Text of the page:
Bob Duffy

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Robert Duffy was the Mayor of Rochester from 2006 to 2010. He is currently the Lieutenant Governor of New York.
mayorbobduffybyrocpicdotcom.jpgMayor Duffy Takes the Oath of Office, 2006 (courtesy

  1. Personal Information
  2. Mayoral Career
  3. 2005 Mayoral Race
    1. Campaign Websites
    2. Platform
    3. Endorsements
      1. Organizations
      2. People
    4. Endorsement Controversy
    5. In The Media
      1. Campaign Interviews and Debates
      2. General Campaign Coverage
    6. Campaign Rhetoric and Aftermath
  4. Police Career
    1. Awards

Personal Information

Duffy was born in Rochester on August 21, 1954. He grew up in the Maplewood neighborhood and graduated from Aquinas Institute, a Roman Catholic High School, in 1972. Duffy has Associates' Degrees from Monroe Community College, a Bachelors' Degree from RIT and a Masters in Public Administration from [WWW]Syracuse University.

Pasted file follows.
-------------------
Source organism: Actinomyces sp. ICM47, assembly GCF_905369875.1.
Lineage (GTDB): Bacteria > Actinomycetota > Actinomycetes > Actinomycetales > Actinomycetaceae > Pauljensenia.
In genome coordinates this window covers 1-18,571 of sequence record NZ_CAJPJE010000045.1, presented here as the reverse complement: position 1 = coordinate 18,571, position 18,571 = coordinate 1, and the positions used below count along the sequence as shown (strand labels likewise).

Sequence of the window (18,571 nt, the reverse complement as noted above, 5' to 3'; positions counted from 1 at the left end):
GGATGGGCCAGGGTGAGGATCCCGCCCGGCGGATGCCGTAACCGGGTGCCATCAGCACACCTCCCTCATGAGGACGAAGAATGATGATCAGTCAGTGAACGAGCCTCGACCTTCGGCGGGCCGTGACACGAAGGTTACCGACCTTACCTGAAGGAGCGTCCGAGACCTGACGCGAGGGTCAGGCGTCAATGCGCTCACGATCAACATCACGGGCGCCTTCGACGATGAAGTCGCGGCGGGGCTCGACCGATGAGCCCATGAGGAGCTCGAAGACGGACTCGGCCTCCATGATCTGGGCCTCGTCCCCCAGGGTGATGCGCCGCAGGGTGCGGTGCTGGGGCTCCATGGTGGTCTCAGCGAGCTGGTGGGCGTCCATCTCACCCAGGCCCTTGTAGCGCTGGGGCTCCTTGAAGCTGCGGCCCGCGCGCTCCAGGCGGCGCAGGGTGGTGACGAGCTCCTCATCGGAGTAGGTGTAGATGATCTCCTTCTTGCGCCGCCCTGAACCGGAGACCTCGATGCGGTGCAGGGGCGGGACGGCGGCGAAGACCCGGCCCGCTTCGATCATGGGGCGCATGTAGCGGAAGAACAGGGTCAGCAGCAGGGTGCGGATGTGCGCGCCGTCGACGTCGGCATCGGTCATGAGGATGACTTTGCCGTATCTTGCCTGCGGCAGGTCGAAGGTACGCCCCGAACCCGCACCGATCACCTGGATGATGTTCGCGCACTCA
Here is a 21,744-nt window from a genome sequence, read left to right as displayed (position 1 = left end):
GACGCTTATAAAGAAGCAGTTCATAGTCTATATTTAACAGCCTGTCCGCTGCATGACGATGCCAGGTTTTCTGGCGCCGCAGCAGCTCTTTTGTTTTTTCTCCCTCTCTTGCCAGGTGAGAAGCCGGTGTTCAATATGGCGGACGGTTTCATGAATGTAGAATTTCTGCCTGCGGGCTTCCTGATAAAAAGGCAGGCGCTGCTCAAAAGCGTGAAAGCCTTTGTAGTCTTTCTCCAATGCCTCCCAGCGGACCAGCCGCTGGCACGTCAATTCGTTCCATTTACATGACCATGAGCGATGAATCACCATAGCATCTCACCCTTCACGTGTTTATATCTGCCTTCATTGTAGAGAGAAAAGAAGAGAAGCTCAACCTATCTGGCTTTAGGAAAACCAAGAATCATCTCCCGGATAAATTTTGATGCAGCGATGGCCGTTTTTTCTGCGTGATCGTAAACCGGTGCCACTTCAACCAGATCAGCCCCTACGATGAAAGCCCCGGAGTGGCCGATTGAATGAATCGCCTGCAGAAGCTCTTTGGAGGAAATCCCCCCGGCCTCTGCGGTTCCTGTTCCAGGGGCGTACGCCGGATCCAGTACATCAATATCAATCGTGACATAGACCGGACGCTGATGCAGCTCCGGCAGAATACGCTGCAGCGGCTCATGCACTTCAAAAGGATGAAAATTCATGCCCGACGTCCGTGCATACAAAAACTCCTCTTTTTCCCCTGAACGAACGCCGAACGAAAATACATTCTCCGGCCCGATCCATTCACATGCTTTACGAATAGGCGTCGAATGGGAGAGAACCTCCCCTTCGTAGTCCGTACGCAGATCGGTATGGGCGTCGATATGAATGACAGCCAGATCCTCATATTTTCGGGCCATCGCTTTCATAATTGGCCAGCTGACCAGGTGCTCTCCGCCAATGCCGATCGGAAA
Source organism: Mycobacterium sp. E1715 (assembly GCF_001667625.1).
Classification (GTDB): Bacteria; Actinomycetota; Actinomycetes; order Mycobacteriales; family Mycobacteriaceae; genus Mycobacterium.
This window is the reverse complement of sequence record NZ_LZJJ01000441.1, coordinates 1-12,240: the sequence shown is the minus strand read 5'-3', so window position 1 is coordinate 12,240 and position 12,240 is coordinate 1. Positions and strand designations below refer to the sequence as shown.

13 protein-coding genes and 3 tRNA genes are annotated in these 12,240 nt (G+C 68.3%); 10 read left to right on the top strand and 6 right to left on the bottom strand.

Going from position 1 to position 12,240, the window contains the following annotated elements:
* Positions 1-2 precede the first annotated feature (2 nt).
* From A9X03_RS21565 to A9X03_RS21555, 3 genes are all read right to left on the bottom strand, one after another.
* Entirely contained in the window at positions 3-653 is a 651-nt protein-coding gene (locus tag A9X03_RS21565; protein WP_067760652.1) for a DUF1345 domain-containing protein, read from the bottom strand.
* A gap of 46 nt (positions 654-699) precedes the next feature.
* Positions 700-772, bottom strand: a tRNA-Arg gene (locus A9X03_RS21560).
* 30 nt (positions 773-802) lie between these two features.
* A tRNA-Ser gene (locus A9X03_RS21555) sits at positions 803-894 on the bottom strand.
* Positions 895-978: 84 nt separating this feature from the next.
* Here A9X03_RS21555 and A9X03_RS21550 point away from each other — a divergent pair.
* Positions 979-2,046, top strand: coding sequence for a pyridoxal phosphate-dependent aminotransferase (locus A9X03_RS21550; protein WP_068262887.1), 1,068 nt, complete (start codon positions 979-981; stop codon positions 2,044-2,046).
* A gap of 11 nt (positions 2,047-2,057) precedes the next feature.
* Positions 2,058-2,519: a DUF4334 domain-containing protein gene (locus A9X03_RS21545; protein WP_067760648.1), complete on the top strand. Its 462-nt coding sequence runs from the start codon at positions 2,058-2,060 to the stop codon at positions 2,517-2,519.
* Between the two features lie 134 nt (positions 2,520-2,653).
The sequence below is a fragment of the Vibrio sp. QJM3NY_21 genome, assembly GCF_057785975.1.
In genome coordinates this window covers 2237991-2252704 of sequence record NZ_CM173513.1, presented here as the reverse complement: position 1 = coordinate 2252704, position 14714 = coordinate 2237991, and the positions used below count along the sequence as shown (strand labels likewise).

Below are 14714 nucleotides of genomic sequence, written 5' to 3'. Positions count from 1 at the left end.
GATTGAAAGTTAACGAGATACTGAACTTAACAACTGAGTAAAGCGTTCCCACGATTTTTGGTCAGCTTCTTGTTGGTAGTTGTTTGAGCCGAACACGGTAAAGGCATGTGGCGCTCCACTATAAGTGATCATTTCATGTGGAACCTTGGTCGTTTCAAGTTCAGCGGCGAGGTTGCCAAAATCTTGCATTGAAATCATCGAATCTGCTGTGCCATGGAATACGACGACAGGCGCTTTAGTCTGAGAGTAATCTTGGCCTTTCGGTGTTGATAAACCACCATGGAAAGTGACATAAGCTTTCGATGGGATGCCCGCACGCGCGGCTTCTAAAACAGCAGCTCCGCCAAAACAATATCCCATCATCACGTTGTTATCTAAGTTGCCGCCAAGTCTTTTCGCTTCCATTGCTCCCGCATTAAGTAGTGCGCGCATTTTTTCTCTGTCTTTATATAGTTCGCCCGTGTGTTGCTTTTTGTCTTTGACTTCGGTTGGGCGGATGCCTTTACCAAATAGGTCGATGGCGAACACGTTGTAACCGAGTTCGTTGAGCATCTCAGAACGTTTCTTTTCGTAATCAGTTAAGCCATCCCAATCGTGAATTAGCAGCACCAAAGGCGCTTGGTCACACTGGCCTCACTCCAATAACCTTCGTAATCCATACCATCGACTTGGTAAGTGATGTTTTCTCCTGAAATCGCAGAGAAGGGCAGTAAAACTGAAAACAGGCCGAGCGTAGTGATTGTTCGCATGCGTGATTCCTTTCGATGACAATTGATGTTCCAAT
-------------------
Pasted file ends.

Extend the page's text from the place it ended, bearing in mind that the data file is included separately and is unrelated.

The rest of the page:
In 1985, Duffy moved to Fairport and married his wife, Barbara. He moved back to Rochester in 1992 to satisfy the residency requirement for his promotion to deputy chief — a position open only to city residents. He and his wife have two daughters, Erin (born 1987) and Shannon (born 1989).

Mayoral Career

Duffy had named Robert Warshaw, a former Chief of Police in Rochester and Duffy's old boss, as the leader of the transition team as he prepared to assume the office of Mayor. Duffy created ten transition committees to assist in this process, with some of the committee chairperson positions going to campaign contributors. According to the latest October Board of Elections campaign financial disclosure statements, an RIT criminal justice professor, John Klofas, contributed $500 towards Duffy's election. Klofas is now heading the public safety transition committee.

Duffy [WWW]appointed Patricia Malgieri to the position of Deputy Mayor on December 16th, 2005. Malgieri is the former president of the non-partisan Center for Governmental Research (CGR), a consulting and research agency. She has a Masters' in Public Administration and 27 years of experience in the analysis of governmental affairs. Malgieri is married to Duffy's campaign treasurer, lawyer Patrick Malgieri. Patricia contributed $2,500 to Duffy's campaign, currently lives in the suburb of Brighton, and plans to move to the city to fulfill the residency requirement for the position. Outgoing Deputy Mayor Richard Hannon has commented "I don't know who would be better prepared for something like this than Patty Malgieri."